Although the "Frente Para la Victoria" (or "oficialismo" of which both Balestrini and Vaca are members) had a plurality, there were 31 different political blocs in the Congress prior to the 2007 election, which made it difficult to achieve consensus. While there are nominally over 40 national political parties and 650 local parties in Argentina, as has been the case in past elections, the principal candidates in the June 2007 midterms were backed by coalitions versus individual parties. Seven alliances registered in Buenos Aires province, this race's electoral plum representing 37% of the national vote.

The four major alliances included the ruling FpV but under a newly-christened name, the Victory Peronist Front (FJpV); the Peronist dissidents' PRO-Union; the Radical Party's (UCR), Civic Coalition's (CC), and Socialist Party's newly-formed Civic and Social Agreement; and Vice President Julio Cobos's Federal Consensus. Nine alliances registered in the Federal District, another key electoral district representing 9.5% of the national vote. The three major alliances include the Republican Proposal (PRO) alliance, the Civic and Social Agreement, and the ruling Victory Front (FpV).

In December 2009, Argentine President Cristina Fernandez de Kirchner (CFK), taking advantage of her (soon-to-expire) majority in the lame-duck Congress, succeeded in getting her electoral reform bill passed without major modifications. The new law has positive, sensible elements that could ultimately make political parties more democratic and less the personal fiefdoms of caudillos. The law made changes in four key areas: party primaries, the quantity of parties, campaign finance, and polling. It requires parties wishing to compete in national elections (for President or for representation in the national Congress) to hold simultaneous, obligatory, and open party primaries for candidates on the second Sunday in August during electoral years (August 14, 2011 would be the first time primaries will be held under the new legislation).

For parties to participate in the general elections, they must have registered members (not just supporters) representing four per 1,000 of the total electoral roll in each district of the country. In addition, their candidates must secure at least 1.5% (around 300,000 votes) of the votes in the primaries. In an effort to secure center-left support during the Lower House vote, the government reduced the party requirement from 5 to 4 per 1000 and reduced by half from 3% to 1.5% the votes candidates are required to secure in primaries. Small parties expressed concerns that the legislation would eliminate their parties.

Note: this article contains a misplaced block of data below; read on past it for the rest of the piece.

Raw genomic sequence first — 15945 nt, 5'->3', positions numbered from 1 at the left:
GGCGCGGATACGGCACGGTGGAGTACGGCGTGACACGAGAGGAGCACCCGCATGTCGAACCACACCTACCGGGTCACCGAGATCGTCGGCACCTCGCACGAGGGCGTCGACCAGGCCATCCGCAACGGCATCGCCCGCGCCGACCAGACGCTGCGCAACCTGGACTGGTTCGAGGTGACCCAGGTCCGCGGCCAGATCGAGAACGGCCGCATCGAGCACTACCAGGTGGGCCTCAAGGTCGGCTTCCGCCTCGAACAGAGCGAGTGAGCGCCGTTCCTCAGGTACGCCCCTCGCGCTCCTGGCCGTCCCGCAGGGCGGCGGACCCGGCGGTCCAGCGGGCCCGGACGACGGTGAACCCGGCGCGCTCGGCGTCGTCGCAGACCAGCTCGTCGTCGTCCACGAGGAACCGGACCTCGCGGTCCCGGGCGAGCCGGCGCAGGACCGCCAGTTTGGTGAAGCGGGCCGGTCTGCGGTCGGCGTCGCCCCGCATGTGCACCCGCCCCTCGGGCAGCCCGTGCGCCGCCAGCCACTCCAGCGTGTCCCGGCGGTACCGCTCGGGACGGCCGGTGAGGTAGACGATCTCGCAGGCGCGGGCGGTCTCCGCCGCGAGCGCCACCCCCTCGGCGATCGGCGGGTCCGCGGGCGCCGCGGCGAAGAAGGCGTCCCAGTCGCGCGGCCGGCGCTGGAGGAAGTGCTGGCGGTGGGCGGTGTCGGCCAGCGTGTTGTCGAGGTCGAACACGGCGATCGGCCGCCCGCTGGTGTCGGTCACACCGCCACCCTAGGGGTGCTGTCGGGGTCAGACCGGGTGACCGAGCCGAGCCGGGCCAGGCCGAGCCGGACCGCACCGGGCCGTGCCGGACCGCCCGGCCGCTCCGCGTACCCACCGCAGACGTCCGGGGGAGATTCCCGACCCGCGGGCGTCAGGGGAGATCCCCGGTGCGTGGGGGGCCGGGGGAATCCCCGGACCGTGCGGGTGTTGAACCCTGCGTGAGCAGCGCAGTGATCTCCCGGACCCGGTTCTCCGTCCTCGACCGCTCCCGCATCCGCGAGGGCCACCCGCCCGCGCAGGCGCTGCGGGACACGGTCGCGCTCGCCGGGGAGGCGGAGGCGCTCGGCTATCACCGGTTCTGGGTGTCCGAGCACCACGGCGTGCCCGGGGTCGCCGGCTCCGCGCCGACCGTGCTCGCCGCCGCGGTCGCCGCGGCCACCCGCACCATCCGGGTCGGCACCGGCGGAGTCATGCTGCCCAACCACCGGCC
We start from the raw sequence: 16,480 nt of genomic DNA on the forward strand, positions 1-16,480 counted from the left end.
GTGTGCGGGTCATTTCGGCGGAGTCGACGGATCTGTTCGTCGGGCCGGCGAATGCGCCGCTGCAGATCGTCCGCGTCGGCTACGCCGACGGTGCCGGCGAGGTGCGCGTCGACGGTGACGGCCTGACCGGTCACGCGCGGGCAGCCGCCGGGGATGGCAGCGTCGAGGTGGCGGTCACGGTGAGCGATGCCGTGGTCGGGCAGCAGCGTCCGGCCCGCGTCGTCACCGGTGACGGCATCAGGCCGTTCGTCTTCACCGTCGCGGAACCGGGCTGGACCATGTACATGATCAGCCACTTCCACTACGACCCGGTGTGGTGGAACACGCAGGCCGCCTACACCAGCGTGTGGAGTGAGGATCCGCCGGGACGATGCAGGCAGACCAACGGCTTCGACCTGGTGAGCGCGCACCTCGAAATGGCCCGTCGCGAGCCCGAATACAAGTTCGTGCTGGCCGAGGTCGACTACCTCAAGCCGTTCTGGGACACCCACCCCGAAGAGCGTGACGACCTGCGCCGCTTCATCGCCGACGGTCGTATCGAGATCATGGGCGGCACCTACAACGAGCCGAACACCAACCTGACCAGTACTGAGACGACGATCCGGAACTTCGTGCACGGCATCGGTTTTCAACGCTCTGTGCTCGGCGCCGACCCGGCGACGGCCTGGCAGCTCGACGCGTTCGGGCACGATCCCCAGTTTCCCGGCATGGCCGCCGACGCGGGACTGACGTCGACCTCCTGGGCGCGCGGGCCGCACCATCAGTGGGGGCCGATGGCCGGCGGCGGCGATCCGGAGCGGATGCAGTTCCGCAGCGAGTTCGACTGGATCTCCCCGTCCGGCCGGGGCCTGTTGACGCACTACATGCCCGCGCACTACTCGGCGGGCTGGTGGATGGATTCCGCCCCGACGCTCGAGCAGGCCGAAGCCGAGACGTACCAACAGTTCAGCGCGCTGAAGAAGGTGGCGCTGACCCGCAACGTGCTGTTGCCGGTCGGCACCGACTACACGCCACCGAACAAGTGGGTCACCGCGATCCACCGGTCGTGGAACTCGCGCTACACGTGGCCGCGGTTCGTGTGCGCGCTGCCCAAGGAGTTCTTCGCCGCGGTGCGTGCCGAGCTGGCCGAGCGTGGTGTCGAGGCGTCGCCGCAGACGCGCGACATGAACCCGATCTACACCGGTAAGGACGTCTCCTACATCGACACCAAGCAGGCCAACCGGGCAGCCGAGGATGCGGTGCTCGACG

Argentine political parties are no longer legally obligated to hold internal party elections to determine candidate slates. Previously, a law established during former President Eduardo Duhalde's administration (2002-2003) required open primaries (for party members and non-members). In December 2006, the law was abrogated with an article included in the Law of Political Parties that established the regulations for internal party elections (for party members only) but made them optional. The revised law stipulated that any party primaries held are for party affiliates only, effectively ruling out primaries for the most important election vehicles - coalitions among several parties. As a result, few primaries are held. For the most part, party slates are decided by party leaders behind closed doors.

Argentina uses the D'Hondt voting system, which allocates seats by calculating averages for each party list based on the number of votes received. Whichever list has the highest average gets a seat, and their average is recalculated given their new seat total. The process is repeated until the seats have been allocated. When a voter enters the voting station, a "fiscal de mesa" checks the voter's identification, registers the voter, and directs the voter to the voting room. Voters enter the "dark room" where they find piles of ballots from different parties as each party provides its own ballot. The voter chooses the ballot for which he intends to vote, folds it, and places it in an envelope. The sealed envelope is then placed in the ballot box just outside the dark room. If a voter wishes to vote for candidates from different ballots, he must tear the ballots to separate the candidates he wants. Then the torn pieces of ballot are placed in the voting envelope.